Part of his adaptability in working with both ESPN ($) and the skaters (talent) is that he immediately recognized the intrinsic wariness of skateboarders toward outside exploitation. He says he measures the overall success of his role by the reception of the athletes. “I think it X-Games has earned respect with people in the industry,” he adds.
Respect with people in the industry? Maybe … insiders appreciate the X-Games, but from a distance. “The grotesque thing about the X-Games is that it doesn’t matter if we have riders in it,” says Frank Messman, CEO of World Industries. “The kids see skating and go buy our boards. If we thought it would help our sales, we would be there.” None of the major companies I talked with noted a specific increase in sales after the X-Games aired, but they all commented that they thought it increased interest in skateboarding.
Shops, on the other hand, notice an increase. Steven Adkins, who runs Faith skate shop in Birmingham, Alabama says: “Kids and parents come in and ask me if I’ve met Tony Hawk, or if I’ve been to the X-Games, so it helps out a lot. Sometimes the parents will ask for Tony’s board specifically. A lot of parents ask me stuff about skating, which is good.”
One thing that is noticeably absent from the background of the Games is a direct skateboarding sponsorship. This isn’t because of any conscious boycott, it’s because the starting price is out of reach of any skateboard company. No X-Games officials would give an exact price, but I’ve heard numbers ranging from 2.5-million to five-million dollars. That’s probably one of the reasons specific board sales don’t shoot up after the event. “Kids can’t tell who rides for who,” Tod Swank, the man behind Tum Yeto, says. “They just flash the skater’s sponsors at the bottom of the screen for a second. Wait – do they even show who his sponsors are?”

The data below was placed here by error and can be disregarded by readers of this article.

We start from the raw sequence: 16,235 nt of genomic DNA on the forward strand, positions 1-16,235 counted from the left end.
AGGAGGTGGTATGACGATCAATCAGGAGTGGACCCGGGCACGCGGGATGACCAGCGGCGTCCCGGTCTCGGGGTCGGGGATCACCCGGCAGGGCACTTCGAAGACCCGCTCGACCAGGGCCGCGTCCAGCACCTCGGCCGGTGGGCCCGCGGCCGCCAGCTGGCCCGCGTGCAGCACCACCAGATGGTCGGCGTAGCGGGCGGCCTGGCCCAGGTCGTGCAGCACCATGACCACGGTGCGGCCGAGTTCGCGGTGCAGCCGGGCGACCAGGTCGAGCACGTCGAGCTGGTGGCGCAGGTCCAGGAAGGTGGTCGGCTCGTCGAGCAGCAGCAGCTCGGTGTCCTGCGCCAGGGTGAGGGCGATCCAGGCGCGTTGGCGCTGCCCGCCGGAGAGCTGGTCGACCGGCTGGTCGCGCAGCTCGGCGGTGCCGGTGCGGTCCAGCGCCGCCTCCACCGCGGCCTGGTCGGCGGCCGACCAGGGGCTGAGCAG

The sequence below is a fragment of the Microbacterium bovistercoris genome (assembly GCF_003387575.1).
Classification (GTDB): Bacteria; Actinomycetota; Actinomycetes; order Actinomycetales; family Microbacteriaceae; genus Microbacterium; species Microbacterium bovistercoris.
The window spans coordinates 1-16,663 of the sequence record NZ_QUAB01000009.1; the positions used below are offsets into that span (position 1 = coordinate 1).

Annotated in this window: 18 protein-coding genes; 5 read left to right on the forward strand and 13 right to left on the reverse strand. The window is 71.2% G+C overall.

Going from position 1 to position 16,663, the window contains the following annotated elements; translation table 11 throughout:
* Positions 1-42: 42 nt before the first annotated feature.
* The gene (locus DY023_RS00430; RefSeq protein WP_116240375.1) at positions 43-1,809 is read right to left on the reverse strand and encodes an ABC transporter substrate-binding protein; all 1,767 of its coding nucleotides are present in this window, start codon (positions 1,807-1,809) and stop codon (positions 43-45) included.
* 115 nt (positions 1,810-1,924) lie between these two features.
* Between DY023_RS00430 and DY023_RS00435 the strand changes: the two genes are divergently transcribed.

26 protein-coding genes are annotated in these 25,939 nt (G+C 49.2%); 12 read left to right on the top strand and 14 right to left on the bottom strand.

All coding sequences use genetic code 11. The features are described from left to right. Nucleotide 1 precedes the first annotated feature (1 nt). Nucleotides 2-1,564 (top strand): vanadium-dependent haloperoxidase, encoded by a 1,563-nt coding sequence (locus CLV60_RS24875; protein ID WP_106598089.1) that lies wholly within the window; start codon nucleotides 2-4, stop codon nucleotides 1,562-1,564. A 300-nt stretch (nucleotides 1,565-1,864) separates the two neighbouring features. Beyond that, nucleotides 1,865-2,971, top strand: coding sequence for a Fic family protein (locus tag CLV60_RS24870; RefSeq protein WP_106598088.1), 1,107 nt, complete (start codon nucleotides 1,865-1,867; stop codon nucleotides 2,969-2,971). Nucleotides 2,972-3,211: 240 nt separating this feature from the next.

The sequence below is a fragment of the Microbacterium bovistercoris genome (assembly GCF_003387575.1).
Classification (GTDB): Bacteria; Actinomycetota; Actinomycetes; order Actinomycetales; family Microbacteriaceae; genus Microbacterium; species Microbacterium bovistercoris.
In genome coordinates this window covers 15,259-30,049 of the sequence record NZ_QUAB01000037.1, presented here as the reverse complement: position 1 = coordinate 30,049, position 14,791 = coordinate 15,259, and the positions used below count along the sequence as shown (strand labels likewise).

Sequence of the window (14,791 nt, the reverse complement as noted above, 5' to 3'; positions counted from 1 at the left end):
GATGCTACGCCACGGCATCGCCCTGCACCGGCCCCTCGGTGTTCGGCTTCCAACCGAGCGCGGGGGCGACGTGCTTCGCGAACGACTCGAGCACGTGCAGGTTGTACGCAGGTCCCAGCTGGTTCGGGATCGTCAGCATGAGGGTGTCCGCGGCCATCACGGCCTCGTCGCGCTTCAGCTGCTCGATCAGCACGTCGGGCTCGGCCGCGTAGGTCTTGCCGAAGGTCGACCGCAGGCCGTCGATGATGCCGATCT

Adidas took over the title sponsorship this year from Nike, who entered the extreme-sports category with a big marketing push a few years ago, but failed to produce any groundbreaking products. Adidas learned from Nike and noted the backlash they received from the skating population. “Nike’s big mistake was cramming their image down everyone’s throat with no product to back it up,” Julee Bean of Adidas says. “That’s one of the reasons you didn’t see Adidas banners plastered all over the X-Games – we didn’t want that overkill that Nike had.” Adidas has sponsored top BMXers and skaters for years, so sponsoring the X-Games was an easy fit. “As far as exposure goes, there isn’t a better way,” she says. “It helps the overall identity of Adidas. We were more established with BMX, and next year we’ll probably be at the skating events a little more when our team is established.”
Since 1995, when the X-Games (originally called the Extreme Games) were first introduced, everyone involved has exhaled a little bit and seems more at ease with the Games’ growing popularity. “For the knowledgeable skating public, it’s kind of a novelty because they can see skating on TV and the announcers don’t say the tricks right, and they know how it really is,” says Hawk. “But they’re happy to have it seen by so many people and gain respect.”
There are still some problems to be ironed out: the street course, the annoying announcer should be replaced with a skater who can talk to broadcast audiences, and they must cut down on the overload X-Trial contests. Weinert says those contests help ESPN stay in touch, and in turn help legitimize the X-Games by providing qualifying events. So it’s still a circus, but it’s one that a hell of a lot of people watch and enjoy, one that skaters could never create on their own, and the skaters are showcased as the trapeze act rather than the clowns – which is the role the mainstream media has traditionally cast them in.